BOWIE, Md. -- With two doubles off of a pitcher who made 18 starts with the Baltimore Orioles, and three doubles in a seven at-bat span, the Nationals' No. 1 prospect Bryce Harper continues to hit the ball hard, and now is getting some of the positive results he saw during the first two months at Single-A Hagerstown.
Harrisburg Senators hitting coach Troy Gingrich said they have worked with Harper on his approach, but he was still making good contact, even during the rough patch around the All-Star break.
"He is going to be fine," Gingrich said prior to Monday's opener. "In that 1-for-25, he was hitting a lot of balls hard and a lot balls right at guys. He was getting frustrated."
"So towards the end of the 1-for-25, that's when he started to try do a little bit too much. That was when he got into a little bit of as funk. I would say the last three games of it is when he started to get something going."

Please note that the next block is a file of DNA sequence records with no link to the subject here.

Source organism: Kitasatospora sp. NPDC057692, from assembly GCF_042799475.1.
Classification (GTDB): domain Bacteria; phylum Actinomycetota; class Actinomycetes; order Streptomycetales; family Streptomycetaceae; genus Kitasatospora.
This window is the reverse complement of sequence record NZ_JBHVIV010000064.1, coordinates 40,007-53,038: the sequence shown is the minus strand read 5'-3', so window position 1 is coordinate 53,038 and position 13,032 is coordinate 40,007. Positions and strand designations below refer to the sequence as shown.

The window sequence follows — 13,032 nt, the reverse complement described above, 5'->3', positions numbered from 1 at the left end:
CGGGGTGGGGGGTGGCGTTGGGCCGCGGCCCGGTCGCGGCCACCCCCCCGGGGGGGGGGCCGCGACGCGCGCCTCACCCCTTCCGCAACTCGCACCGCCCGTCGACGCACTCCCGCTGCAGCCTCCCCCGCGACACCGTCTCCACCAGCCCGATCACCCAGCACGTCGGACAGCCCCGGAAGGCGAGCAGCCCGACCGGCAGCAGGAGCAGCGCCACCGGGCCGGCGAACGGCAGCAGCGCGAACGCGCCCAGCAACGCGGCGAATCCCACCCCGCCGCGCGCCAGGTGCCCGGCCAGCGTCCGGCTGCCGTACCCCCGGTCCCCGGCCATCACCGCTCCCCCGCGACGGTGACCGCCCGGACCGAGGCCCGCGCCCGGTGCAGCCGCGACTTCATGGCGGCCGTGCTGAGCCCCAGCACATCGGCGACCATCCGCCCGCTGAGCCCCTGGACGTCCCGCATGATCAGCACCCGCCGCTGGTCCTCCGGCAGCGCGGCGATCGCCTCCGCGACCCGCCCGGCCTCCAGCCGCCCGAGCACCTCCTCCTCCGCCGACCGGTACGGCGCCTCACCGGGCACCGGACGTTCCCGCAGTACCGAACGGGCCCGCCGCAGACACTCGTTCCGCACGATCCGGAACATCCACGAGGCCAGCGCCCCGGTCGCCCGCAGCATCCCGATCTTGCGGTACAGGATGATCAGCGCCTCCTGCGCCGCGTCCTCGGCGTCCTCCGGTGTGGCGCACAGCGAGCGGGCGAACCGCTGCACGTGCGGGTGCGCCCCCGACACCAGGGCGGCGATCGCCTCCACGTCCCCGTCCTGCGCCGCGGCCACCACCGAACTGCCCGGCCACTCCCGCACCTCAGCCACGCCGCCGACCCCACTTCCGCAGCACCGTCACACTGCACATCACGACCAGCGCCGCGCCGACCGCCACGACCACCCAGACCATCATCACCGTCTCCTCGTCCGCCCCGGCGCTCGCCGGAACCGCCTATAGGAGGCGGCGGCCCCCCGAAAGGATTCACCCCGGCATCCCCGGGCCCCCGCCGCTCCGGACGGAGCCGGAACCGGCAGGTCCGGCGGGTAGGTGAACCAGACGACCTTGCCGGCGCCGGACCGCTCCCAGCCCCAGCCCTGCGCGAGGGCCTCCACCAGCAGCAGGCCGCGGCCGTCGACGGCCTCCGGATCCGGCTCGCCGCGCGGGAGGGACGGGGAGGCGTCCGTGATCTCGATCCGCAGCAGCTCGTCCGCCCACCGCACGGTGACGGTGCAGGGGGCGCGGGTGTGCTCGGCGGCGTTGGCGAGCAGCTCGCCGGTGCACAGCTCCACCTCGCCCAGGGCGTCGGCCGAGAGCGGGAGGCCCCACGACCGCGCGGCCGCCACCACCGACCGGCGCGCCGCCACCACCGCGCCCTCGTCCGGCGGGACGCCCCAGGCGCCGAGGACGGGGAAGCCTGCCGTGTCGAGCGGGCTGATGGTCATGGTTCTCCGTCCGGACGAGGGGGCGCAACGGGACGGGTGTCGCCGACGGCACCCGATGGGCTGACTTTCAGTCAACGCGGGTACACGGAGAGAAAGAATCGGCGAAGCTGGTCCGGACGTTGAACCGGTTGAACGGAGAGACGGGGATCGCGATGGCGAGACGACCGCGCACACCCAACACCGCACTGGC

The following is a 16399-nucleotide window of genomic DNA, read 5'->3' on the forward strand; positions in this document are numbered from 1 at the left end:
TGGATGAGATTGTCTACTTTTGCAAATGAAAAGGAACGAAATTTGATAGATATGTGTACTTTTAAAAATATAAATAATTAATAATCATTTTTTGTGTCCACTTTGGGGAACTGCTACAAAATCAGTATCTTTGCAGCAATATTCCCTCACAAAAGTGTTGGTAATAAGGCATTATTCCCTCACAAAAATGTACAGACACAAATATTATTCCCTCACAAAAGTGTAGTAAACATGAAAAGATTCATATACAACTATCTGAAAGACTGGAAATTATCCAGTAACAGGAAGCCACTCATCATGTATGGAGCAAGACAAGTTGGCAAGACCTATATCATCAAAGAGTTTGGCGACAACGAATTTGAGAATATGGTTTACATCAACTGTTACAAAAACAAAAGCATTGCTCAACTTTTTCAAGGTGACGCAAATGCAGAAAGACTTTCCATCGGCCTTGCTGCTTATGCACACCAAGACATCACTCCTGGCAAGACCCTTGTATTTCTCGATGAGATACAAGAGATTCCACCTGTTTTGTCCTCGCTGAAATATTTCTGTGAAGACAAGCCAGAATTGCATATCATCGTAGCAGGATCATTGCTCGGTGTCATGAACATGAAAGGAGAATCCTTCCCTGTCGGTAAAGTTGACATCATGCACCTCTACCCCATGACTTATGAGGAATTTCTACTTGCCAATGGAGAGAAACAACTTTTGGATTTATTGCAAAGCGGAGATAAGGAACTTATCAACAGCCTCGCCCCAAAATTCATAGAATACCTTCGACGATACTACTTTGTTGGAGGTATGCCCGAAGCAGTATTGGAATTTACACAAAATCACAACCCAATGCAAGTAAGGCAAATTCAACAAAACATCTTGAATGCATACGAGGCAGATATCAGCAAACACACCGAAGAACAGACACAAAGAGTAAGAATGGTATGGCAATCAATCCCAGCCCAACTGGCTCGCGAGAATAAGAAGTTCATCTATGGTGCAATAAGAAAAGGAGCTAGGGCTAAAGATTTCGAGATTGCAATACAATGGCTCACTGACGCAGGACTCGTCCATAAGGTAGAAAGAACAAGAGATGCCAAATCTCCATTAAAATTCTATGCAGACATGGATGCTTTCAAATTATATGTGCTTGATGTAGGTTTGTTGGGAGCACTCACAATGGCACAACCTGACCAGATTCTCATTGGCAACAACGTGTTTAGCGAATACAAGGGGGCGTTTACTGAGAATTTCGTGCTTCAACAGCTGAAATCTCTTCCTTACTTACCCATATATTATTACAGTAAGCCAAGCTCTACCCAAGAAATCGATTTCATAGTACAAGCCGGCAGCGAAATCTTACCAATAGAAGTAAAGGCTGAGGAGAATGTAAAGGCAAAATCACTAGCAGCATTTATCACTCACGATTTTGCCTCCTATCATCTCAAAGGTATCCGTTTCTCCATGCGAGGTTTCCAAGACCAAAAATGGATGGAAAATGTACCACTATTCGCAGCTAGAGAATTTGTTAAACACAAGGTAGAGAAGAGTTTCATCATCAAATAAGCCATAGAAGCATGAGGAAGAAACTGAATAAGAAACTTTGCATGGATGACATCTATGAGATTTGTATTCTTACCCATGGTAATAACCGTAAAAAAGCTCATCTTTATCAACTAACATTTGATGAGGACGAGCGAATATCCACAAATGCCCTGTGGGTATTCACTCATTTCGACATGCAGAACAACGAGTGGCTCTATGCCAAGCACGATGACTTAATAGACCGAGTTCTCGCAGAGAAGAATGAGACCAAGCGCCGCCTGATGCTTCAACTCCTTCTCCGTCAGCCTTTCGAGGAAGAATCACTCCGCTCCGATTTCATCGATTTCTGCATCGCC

Gingrich said he talked with Harper during the slump and focused the young star on relaxing at the plate.
"We just talked and said the (hits) are going to fall in so (we got him to) get back to what he was doing well," Gingrich said. "When he does that and says (that) to himself he works pretty well."
Harper was rushing his approach a little and that's when they made an adjustment.
"When he starts to try to do (too much), that's when he loses his front side a little bit and his swing gets longer," Gingrich said. "So when he is under control like the last few games in Richmond he was back to himself again."
Gingrich said it is understandable for any hitter, even Harper, in making the jump from Low-A to Double-A, to encounter a learning curve when facing pitchers with quality breaking stuff for the first time.
"Especially coming from Hagerstown where a good pitcher commands one pitch," Gingrich said. "In Double-A, a good pitcher commands two pitches and probably has three going. Seeing guys 2-0 he might see a slider or a curveball as opposed to a 2-0 fastball in Hagerstown."